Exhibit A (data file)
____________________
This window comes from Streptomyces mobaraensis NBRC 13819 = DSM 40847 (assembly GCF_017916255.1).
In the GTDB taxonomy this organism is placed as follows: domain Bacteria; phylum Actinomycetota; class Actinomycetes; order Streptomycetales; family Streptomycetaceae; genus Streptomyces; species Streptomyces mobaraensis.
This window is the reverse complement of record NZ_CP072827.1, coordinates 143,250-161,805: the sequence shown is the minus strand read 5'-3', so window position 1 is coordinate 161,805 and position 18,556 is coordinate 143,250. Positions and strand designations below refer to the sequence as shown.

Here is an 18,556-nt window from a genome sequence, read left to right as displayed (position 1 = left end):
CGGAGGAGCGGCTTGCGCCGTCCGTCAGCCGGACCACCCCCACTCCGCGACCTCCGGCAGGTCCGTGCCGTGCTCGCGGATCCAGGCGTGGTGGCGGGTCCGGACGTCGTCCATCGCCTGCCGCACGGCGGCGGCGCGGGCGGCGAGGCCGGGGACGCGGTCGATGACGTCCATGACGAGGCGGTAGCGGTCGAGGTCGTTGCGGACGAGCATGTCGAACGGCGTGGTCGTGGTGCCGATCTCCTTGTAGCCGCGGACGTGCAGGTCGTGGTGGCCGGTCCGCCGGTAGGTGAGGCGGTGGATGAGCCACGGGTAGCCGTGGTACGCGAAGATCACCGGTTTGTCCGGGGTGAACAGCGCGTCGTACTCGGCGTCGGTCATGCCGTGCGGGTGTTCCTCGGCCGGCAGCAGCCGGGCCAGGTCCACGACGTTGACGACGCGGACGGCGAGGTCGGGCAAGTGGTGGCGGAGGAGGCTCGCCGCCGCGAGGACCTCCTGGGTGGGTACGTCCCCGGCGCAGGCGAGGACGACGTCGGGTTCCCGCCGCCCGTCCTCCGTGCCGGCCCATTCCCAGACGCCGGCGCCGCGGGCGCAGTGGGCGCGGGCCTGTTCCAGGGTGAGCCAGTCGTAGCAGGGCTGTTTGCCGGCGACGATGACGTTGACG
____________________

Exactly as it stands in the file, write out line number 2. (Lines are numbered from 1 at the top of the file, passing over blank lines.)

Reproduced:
In the GTDB taxonomy this organism is placed as follows: domain Bacteria; phylum Actinomycetota; class Actinomycetes; order Streptomycetales; family Streptomycetaceae; genus Streptomyces; species Streptomyces mobaraensis.